They were closed last year to wild retention off the top of my head but they have been open in the past if memory serves also those are the rivers I enjoy fishing so slightly biased to have an opener on them 👍
 
rogerdodger
this is going to 'sink' in here in the Florence area in a bad way.

people familiar will know what a big deal the fall salmon fishing is to many local businesses and casino, fishing guides, and so many locals here that have family/friends visit to salmon fish and spend money.
 
GaryP1958
This year couldnt get any worse!
 
hobster
Man that absolutely sucks
 
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rogerdodger
hobster said:
Man that absolutely sucks

my frustration started a few years ago and it's the random/chaotic/whiplash management we have seen. after really good chinook years like 2012-2014, we watched fishing pressure build on the Siuslaw, just as the well documented ocean issue started, then the 360/3.5 technique started increasing success even in warmer water....

But instead of going to like 1/day-5/year for wild chinook in the Siuslaw maybe 5 years ago, this is what we got:
2/20
2/20
2/20
2/20
2/20
2/20
2/20
1/1 (one and done)
2/20
this year: full closure

and spare me any "hindsight is 20/20" crap, it was obvious to a whole lot of people paying attention here that the Siuslaw needed to go to 1/5 about 2018.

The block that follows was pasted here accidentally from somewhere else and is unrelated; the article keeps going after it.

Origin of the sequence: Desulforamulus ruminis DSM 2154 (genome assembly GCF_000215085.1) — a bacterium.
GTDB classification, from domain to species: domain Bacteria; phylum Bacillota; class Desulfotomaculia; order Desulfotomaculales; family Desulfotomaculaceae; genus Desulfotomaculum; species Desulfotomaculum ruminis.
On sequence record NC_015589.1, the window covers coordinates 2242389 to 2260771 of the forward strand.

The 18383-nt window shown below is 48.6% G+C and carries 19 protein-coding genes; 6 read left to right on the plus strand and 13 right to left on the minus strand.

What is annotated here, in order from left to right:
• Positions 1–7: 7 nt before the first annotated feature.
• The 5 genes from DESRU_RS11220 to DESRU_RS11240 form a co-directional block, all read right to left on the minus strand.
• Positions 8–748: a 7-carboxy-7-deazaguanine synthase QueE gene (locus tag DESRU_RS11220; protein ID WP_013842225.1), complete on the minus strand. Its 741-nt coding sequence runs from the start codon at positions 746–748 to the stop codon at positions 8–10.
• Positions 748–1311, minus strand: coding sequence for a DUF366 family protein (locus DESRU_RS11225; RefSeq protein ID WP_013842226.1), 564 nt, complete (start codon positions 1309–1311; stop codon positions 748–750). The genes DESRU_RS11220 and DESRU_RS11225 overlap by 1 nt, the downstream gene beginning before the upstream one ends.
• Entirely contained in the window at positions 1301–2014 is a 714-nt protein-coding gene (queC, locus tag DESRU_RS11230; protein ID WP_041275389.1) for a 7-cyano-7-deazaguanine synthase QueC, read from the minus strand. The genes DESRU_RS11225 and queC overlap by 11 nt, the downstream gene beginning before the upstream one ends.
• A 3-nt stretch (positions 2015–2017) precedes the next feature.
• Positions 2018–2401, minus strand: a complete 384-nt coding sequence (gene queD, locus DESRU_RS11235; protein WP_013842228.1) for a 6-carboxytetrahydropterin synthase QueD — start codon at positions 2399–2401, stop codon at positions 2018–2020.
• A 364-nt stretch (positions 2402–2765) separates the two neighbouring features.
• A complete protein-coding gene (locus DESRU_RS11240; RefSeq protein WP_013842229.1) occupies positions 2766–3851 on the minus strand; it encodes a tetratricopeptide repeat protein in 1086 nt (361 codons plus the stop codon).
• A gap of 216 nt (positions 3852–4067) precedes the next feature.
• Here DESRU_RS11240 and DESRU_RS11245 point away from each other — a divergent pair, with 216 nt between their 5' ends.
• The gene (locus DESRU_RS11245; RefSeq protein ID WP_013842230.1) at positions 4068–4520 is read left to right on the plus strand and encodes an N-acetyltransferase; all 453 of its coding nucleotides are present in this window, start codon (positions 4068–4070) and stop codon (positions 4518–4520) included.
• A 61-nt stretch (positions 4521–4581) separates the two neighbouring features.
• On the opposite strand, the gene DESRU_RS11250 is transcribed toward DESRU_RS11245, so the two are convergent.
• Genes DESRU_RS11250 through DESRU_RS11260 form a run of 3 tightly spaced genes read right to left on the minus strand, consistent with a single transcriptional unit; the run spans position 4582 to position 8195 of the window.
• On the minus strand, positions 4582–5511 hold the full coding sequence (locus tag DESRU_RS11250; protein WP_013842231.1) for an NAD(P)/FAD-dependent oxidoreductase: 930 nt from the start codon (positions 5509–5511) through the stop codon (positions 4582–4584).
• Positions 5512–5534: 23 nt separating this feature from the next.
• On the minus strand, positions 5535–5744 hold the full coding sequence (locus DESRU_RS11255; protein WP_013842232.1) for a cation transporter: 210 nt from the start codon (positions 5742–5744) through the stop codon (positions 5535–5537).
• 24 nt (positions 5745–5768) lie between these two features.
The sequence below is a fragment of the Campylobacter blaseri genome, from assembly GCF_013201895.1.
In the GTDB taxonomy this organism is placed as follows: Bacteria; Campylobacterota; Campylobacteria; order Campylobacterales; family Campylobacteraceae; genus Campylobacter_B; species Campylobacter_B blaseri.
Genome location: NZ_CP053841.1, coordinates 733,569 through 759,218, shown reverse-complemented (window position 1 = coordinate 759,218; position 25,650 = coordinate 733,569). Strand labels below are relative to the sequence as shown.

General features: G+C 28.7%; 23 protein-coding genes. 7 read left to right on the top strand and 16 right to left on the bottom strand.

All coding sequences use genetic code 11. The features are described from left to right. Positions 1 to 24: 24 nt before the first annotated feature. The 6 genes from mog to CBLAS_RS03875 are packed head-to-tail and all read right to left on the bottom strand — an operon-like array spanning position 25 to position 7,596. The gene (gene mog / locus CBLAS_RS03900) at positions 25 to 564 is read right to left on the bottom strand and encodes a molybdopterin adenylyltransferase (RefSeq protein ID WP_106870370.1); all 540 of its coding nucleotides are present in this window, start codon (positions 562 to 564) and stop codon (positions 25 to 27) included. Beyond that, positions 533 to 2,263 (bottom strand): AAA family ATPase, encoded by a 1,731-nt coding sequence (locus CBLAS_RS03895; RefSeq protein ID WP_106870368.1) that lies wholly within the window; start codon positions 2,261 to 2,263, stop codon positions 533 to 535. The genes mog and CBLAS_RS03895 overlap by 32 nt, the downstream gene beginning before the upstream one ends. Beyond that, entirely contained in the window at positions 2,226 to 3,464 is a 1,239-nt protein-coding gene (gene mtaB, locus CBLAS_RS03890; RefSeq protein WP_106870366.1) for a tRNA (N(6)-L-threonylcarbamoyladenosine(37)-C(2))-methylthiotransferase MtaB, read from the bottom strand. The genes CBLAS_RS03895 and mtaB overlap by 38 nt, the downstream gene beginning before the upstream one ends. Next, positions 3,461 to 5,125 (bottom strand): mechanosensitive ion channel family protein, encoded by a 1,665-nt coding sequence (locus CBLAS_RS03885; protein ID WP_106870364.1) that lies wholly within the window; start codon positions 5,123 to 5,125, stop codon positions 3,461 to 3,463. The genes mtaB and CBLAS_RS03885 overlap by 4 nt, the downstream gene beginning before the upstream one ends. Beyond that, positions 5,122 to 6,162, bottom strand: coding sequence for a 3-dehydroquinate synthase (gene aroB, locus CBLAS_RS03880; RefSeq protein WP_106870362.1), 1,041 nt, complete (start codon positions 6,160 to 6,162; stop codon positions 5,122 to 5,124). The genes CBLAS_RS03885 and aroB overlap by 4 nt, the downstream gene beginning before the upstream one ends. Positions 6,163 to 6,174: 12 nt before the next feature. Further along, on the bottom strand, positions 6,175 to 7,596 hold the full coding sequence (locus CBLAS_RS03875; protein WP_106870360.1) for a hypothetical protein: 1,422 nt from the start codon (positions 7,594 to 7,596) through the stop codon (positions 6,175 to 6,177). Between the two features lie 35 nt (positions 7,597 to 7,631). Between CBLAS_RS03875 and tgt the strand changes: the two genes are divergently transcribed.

anyone else think this would have been just a little bit better:
2/20
2/20
2/20
2/20
2/20
1/5
1/5
1/5
1/5
this year: 1/5
 
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Markk
and the commercials just keep going full boar...
 
hobster
I should rephrase my words. Man that absolutely sucks but if it helps the fish bounce back I’m all for it.
I don’t think anyone needs more than 5 salmon on any run. That’s a lot of fish. It should have been 1/5 the last 10 years or so
 
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hobster
And yeah the commercial fishing needs to be curtailed as well. It’s absolutely ridiculous that they get to keep hammering fish and we don’t get a shot of them. They kill a hell of a lot more than we do
 
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Diehard
The wilson river fishery had gotten hammered as well as all the others mentioned when the rivers are low the guides will set in tidewater day after day with there six clients and 12 fish limits daily bloodbaths are the norm on these small systems piss poor management regardless of ocean conditions I personally have nothing against the guides but more towards the management side of things i wish odfw could be a little more filled in as to what's going on with the fisherys there responsible for managing my 2cents
 
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DOKF
Bass striking same lure as steelhead
 
rogerdodger
just sad.

attachment below is the Siuslaw data from the ODFW presentation, I highlighted the last 4 years: 3 in red (2/20) and one in green (1 and done).

here's an idea, how about making 1/day-5/year the permanent regs for any river being managed as a sustainable wild chinook fishery?
Then consider an increase to 1/10, 2/10, or 2/20 only for years when the Abundance Estimate is...checks notes...at or above DESIRED ABUNDANCE!